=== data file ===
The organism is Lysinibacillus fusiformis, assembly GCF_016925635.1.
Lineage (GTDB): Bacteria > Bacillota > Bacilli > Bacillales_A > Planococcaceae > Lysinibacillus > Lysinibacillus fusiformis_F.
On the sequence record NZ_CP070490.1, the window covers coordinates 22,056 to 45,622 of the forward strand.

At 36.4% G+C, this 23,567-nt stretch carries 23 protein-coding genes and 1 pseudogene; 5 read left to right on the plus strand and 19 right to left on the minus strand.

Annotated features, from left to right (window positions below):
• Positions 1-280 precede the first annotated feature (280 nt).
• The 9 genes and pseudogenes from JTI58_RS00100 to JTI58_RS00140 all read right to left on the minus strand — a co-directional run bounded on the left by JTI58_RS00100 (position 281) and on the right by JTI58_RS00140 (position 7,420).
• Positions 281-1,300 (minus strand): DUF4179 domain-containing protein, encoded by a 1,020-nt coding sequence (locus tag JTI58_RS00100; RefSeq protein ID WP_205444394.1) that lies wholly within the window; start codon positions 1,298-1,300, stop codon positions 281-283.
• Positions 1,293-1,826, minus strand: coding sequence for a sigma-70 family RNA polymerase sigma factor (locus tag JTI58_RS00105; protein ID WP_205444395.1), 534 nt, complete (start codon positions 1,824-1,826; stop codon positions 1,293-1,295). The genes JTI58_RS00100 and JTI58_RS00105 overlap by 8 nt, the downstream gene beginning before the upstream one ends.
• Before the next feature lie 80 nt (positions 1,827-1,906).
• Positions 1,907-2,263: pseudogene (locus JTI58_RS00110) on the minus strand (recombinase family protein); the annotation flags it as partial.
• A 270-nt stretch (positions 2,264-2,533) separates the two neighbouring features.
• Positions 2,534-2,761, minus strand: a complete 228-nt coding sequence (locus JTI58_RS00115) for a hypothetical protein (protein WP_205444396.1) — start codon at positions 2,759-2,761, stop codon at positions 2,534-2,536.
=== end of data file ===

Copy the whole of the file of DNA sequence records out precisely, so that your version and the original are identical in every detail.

The organism is Lysinibacillus fusiformis, assembly GCF_016925635.1.
Lineage (GTDB): Bacteria > Bacillota > Bacilli > Bacillales_A > Planococcaceae > Lysinibacillus > Lysinibacillus fusiformis_F.
On the sequence record NZ_CP070490.1, the window covers coordinates 22,056 to 45,622 of the forward strand.

At 36.4% G+C, this 23,567-nt stretch carries 23 protein-coding genes and 1 pseudogene; 5 read left to right on the plus strand and 19 right to left on the minus strand.

Annotated features, from left to right (window positions below):
• Positions 1-280 precede the first annotated feature (280 nt).
• The 9 genes and pseudogenes from JTI58_RS00100 to JTI58_RS00140 all read right to left on the minus strand — a co-directional run bounded on the left by JTI58_RS00100 (position 281) and on the right by JTI58_RS00140 (position 7,420).
• Positions 281-1,300 (minus strand): DUF4179 domain-containing protein, encoded by a 1,020-nt coding sequence (locus tag JTI58_RS00100; RefSeq protein ID WP_205444394.1) that lies wholly within the window; start codon positions 1,298-1,300, stop codon positions 281-283.
• Positions 1,293-1,826, minus strand: coding sequence for a sigma-70 family RNA polymerase sigma factor (locus tag JTI58_RS00105; protein ID WP_205444395.1), 534 nt, complete (start codon positions 1,824-1,826; stop codon positions 1,293-1,295). The genes JTI58_RS00100 and JTI58_RS00105 overlap by 8 nt, the downstream gene beginning before the upstream one ends.
• Before the next feature lie 80 nt (positions 1,827-1,906).
• Positions 1,907-2,263: pseudogene (locus JTI58_RS00110) on the minus strand (recombinase family protein); the annotation flags it as partial.
• A 270-nt stretch (positions 2,264-2,533) separates the two neighbouring features.
• Positions 2,534-2,761, minus strand: a complete 228-nt coding sequence (locus JTI58_RS00115) for a hypothetical protein (protein WP_205444396.1) — start codon at positions 2,759-2,761, stop codon at positions 2,534-2,536.